|System: X360||Review Rating Legend|
|Dev: Game Arts / Seta Corporation||1.0 - 1.9 = Avoid||4.0 - 4.4 = Great|
|Pub: Square Enix||2.0 - 2.4 = Poor||4.5 - 4.9 = Must Buy|
|Release: July 10, 2007||2.5 - 2.9 = Average||5.0 = The Best|
|Players: 1||3.0 - 3.4 = Fair|
|ESRB Rating: Teen||3.5 - 3.9 = Good|
by Jason Nimer
Before we get to the final verdict on Project Sylpheed: Arc of Destruction, I feel I need to get this out of the way: reviewing a Square-Enix game is always a dangerous situation. If you fall in love, you're labeled a fanboy. Even worse, if you have something negative to say, a swarm of red-eyed teenage RPG addicts will hunt you down in the streets like a dog. I think I heard somewhere that the infamous "cabin scene" with Luis in Resident Evil 4 was inspired by a reviewer's tragic end after giving a Final Fantasy game a less-than-stellar score. With that out of the way, it can be said that Project Sylpheed: Arc of Destruction, the Square-Enix space shooter/simulator for the Xbox 360, is a pretty good game.
Project Sylpheed is loose remake of the arcade classic, Sylpheed. In the original, your goals were simple: shoot stuff, don't get shot yourself, and reclaim the universe for the good guys. The remake has a bit loftier goals in mind for the player. Now Square-Enix has attached a story that nearly every gamer has heard thousands of times before. There is a space empire, a new recruit, a love interest, and some bad guys involved. I'll let you connect the dots yourself. Thankfully, the story takes a backseat to the action and its inability to be even close to interesting won't matter to you at all.
We'll get to that action in a minute. First, we need to go over the game's graphics and sound. Overall, Project Sylpheed looks and sounds fairly good, but we've seen and heard much better this generation. The actual in-game action looks and sounds fantastic. The missions you'll be flying through convey a very convincing feeling of realism. The vastness of outer space is excellently captured, which has been a problem with a good number of the available intergalactic action titles. While most games treat the universe as a flat, star-dotted paintjob, Project Sylpheed's 3D battlefields and superb sound effects make the player actually feel as if they are piloting their starship through the emptiness of space. Surround sound is a must with this game, as hearing the lasers and missiles from every conceivable angle really serves to draw the player into the action.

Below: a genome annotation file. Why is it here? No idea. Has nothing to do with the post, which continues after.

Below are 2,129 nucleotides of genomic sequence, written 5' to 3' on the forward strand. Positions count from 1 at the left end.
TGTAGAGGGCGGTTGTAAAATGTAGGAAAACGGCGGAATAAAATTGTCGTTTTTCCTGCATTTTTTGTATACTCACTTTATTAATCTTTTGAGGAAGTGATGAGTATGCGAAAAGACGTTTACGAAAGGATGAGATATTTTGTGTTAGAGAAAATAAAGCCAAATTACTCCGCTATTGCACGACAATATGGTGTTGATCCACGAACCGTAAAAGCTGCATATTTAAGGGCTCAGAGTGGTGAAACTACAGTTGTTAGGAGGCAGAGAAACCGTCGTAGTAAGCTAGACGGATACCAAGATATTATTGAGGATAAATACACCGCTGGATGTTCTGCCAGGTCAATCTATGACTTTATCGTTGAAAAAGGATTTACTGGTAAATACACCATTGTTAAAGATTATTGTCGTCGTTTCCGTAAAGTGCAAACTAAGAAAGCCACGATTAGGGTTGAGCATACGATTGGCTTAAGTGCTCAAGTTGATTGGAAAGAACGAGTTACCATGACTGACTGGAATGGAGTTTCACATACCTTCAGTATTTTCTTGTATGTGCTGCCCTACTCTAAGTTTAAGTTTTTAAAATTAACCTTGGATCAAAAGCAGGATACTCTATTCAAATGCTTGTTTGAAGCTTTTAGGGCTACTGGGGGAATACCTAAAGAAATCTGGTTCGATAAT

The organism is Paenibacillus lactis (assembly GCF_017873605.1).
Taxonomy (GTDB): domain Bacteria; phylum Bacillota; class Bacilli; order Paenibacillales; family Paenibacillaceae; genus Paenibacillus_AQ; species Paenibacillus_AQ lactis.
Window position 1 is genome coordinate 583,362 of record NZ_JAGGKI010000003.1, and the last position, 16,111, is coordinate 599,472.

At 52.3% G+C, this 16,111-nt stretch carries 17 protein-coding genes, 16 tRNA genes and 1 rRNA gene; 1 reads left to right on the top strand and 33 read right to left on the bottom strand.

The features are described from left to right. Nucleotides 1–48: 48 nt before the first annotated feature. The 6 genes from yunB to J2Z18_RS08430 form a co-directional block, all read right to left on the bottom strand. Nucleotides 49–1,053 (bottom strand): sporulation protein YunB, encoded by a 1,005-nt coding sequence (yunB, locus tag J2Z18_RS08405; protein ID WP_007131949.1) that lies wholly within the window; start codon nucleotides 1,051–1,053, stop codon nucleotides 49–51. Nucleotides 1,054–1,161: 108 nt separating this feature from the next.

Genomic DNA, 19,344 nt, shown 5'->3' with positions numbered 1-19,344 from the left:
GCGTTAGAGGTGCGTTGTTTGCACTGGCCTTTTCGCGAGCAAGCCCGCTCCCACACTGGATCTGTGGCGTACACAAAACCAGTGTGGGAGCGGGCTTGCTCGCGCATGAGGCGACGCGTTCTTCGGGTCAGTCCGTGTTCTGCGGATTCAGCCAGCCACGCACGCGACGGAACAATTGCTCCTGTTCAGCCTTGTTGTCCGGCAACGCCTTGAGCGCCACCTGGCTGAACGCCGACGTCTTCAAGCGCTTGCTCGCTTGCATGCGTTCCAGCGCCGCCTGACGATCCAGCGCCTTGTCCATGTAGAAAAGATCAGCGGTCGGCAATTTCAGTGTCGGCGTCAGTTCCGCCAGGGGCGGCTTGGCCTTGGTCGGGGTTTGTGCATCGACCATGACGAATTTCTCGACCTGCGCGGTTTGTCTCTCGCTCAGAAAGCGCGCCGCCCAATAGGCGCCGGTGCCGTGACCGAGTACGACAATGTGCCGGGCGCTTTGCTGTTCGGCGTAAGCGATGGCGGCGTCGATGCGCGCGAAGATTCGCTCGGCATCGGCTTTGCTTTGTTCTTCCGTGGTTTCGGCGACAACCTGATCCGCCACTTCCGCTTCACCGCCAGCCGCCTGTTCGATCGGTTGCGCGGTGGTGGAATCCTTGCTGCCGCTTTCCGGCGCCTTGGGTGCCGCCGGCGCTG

Project Sylpheed's graphics and sound seem to take a nosedive in Square-Enix's area of expertise: cutscenes and CG movies. The game's cutscenes look like the work of a lazy and inexperienced developer from the height of the PS2 era. If Square-Enix can work beautiful CG into Nintendo DS games, there is no excuse for the lack of quality in an Xbox 360 game. Also, the voice actors sound bored with their roles and desperate for a paycheck. You'll only hear a few spoken lines that don't sound like they are delivered in the same a way a distant uncle would read a boring story to a nephew they don't much care for. Being that this is a Square-Enix game, this is twice as disappointing as it would be in any other developer's work.
So, how is the game itself? That entirely depends on the player's disposition and preferences. Project Sylpheed's gameplay falls somewhere in between an arcade space shooting game and a ridiculously complicated flight simulator. Even for the most experienced gamers, the tutorial is an absolute MUST. The HUD displays no less than ten different readouts at all times and simply getting your ship from point a to point b can be a baffling ordeal. Once you manage to get the hang of things, the game has a lot to offer. Near endless customization options for your ship and its weapons, quite a few story missions - each with its own set of submissions and a ton of unlockables and achievements will keep anyone busy for at least a couple of weeks. That is, anyone with the patience to learn the ins and outs of playing the game. Fans of fast paced shooters will have to grit their teeth through the learning curve, while flight simulator fans will quickly tire of blasting wave after wave of enemies. In today's gaming market, players usually have two main choices: an attention deficit-inspired twitchfest of fast fingers and even faster gunfire or a slow, methodical game with lots of options, planning and time for the player to mull it all over. Project Sylpheed can't decide which category it wants to fall into, and the game's mixed bag will turn off a lot of players. For those willing to give it a try and see the game through, Project Sylpheed has a lot to offer and at twenty dollars less than most Xbox 360 games ($39.99).
It is safe to say that Project Sylpheed: Arc of Destruction for the Xbox 360 isn't for everyone, and Square-Enix fans usually aren't very receptive to new ideas (We want an androgynous anti-hero, crystals, airships, and the same plot over and over again and we want it to be pretty!). For those willing to plod through the unforgiving learning curve and often odd-feeling mismatch of genres, Project Sylpheed has a lot to offer and could become this year's biggest sleeper hit. So if you're looking for something that is at the same time both totally similar and wildly different, strap yourself in and blast off but make sure to sign up for the training course first.
CCC Freelance Writer